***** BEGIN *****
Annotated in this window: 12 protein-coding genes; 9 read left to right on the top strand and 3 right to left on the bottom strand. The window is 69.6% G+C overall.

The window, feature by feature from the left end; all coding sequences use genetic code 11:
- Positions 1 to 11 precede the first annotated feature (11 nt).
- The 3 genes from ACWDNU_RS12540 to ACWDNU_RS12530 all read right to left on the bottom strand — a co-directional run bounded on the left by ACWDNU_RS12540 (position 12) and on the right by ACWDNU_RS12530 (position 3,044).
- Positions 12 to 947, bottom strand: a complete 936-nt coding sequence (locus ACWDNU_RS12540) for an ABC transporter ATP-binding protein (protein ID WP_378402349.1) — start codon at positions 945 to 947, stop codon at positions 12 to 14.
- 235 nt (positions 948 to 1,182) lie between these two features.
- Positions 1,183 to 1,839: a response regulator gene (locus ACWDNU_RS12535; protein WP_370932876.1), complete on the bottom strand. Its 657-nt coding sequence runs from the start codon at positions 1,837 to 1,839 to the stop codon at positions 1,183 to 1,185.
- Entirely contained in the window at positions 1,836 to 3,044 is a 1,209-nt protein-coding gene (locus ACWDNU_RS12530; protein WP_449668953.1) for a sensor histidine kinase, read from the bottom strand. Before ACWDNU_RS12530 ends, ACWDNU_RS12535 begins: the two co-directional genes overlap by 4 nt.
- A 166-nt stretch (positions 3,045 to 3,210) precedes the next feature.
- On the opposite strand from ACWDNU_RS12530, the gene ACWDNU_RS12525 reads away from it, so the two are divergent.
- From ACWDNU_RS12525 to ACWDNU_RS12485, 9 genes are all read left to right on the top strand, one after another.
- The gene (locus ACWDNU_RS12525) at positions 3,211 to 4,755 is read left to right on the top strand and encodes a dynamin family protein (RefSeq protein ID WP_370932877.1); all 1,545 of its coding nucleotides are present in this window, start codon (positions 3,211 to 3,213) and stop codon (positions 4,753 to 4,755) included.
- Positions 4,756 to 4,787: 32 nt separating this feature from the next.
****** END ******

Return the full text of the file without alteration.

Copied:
Annotated in this window: 12 protein-coding genes; 9 read left to right on the top strand and 3 right to left on the bottom strand. The window is 69.6% G+C overall.

The window, feature by feature from the left end; all coding sequences use genetic code 11:
- Positions 1 to 11 precede the first annotated feature (11 nt).
- The 3 genes from ACWDNU_RS12540 to ACWDNU_RS12530 all read right to left on the bottom strand — a co-directional run bounded on the left by ACWDNU_RS12540 (position 12) and on the right by ACWDNU_RS12530 (position 3,044).
- Positions 12 to 947, bottom strand: a complete 936-nt coding sequence (locus ACWDNU_RS12540) for an ABC transporter ATP-binding protein (protein ID WP_378402349.1) — start codon at positions 945 to 947, stop codon at positions 12 to 14.
- 235 nt (positions 948 to 1,182) lie between these two features.
- Positions 1,183 to 1,839: a response regulator gene (locus ACWDNU_RS12535; protein WP_370932876.1), complete on the bottom strand. Its 657-nt coding sequence runs from the start codon at positions 1,837 to 1,839 to the stop codon at positions 1,183 to 1,185.
- Entirely contained in the window at positions 1,836 to 3,044 is a 1,209-nt protein-coding gene (locus ACWDNU_RS12530; protein WP_449668953.1) for a sensor histidine kinase, read from the bottom strand. Before ACWDNU_RS12530 ends, ACWDNU_RS12535 begins: the two co-directional genes overlap by 4 nt.
- A 166-nt stretch (positions 3,045 to 3,210) precedes the next feature.
- On the opposite strand from ACWDNU_RS12530, the gene ACWDNU_RS12525 reads away from it, so the two are divergent.
- From ACWDNU_RS12525 to ACWDNU_RS12485, 9 genes are all read left to right on the top strand, one after another.
- The gene (locus ACWDNU_RS12525) at positions 3,211 to 4,755 is read left to right on the top strand and encodes a dynamin family protein (RefSeq protein ID WP_370932877.1); all 1,545 of its coding nucleotides are present in this window, start codon (positions 3,211 to 3,213) and stop codon (positions 4,753 to 4,755) included.
- Positions 4,756 to 4,787: 32 nt separating this feature from the next.